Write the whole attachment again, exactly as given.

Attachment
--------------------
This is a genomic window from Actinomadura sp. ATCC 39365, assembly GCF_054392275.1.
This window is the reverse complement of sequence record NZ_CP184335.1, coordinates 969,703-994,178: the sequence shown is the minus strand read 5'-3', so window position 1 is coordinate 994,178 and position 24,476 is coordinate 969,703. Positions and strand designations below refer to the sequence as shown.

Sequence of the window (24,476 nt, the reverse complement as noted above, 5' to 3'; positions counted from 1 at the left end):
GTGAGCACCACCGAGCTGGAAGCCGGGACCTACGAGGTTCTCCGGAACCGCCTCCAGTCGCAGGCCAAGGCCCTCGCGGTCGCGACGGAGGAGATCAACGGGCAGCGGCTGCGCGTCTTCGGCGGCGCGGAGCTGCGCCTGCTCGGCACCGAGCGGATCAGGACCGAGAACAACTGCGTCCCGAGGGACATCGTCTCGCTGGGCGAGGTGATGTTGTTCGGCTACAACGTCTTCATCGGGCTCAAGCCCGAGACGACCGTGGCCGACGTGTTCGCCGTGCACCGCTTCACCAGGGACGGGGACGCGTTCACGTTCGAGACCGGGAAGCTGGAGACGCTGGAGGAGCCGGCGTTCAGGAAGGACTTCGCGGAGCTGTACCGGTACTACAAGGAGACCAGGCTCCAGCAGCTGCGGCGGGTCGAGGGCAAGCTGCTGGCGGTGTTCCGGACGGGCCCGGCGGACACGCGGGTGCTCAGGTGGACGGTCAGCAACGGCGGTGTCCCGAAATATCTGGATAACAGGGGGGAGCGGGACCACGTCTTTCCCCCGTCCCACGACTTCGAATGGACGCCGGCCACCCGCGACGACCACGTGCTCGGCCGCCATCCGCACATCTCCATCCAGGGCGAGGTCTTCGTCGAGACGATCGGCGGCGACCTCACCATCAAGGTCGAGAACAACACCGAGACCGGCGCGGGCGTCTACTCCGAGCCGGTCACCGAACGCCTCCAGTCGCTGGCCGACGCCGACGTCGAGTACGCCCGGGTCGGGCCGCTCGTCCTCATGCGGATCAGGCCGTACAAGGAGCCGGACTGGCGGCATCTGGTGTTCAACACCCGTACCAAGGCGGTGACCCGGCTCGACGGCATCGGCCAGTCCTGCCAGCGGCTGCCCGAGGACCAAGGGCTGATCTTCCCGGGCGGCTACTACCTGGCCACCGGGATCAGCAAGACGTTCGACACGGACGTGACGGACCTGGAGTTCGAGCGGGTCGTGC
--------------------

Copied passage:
This is a genomic window from Actinomadura sp. ATCC 39365, assembly GCF_054392275.1.
This window is the reverse complement of sequence record NZ_CP184335.1, coordinates 969,703-994,178: the sequence shown is the minus strand read 5'-3', so window position 1 is coordinate 994,178 and position 24,476 is coordinate 969,703. Positions and strand designations below refer to the sequence as shown.

Sequence of the window (24,476 nt, the reverse complement as noted above, 5' to 3'; positions counted from 1 at the left end):
GTGAGCACCACCGAGCTGGAAGCCGGGACCTACGAGGTTCTCCGGAACCGCCTCCAGTCGCAGGCCAAGGCCCTCGCGGTCGCGACGGAGGAGATCAACGGGCAGCGGCTGCGCGTCTTCGGCGGCGCGGAGCTGCGCCTGCTCGGCACCGAGCGGATCAGGACCGAGAACAACTGCGTCCCGAGGGACATCGTCTCGCTGGGCGAGGTGATGTTGTTCGGCTACAACGTCTTCATCGGGCTCAAGCCCGAGACGACCGTGGCCGACGTGTTCGCCGTGCACCGCTTCACCAGGGACGGGGACGCGTTCACGTTCGAGACCGGGAAGCTGGAGACGCTGGAGGAGCCGGCGTTCAGGAAGGACTTCGCGGAGCTGTACCGGTACTACAAGGAGACCAGGCTCCAGCAGCTGCGGCGGGTCGAGGGCAAGCTGCTGGCGGTGTTCCGGACGGGCCCGGCGGACACGCGGGTGCTCAGGTGGACGGTCAGCAACGGCGGTGTCCCGAAATATCTGGATAACAGGGGGGAGCGGGACCACGTCTTTCCCCCGTCCCACGACTTCGAATGGACGCCGGCCACCCGCGACGACCACGTGCTCGGCCGCCATCCGCACATCTCCATCCAGGGCGAGGTCTTCGTCGAGACGATCGGCGGCGACCTCACCATCAAGGTCGAGAACAACACCGAGACCGGCGCGGGCGTCTACTCCGAGCCGGTCACCGAACGCCTCCAGTCGCTGGCCGACGCCGACGTCGAGTACGCCCGGGTCGGGCCGCTCGTCCTCATGCGGATCAGGCCGTACAAGGAGCCGGACTGGCGGCATCTGGTGTTCAACACCCGTACCAAGGCGGTGACCCGGCTCGACGGCATCGGCCAGTCCTGCCAGCGGCTGCCCGAGGACCAAGGGCTGATCTTCCCGGGCGGCTACTACCTGGCCACCGGGATCAGCAAGACGTTCGACACGGACGTGACGGACCTGGAGTTCGAGCGGGTCGTGC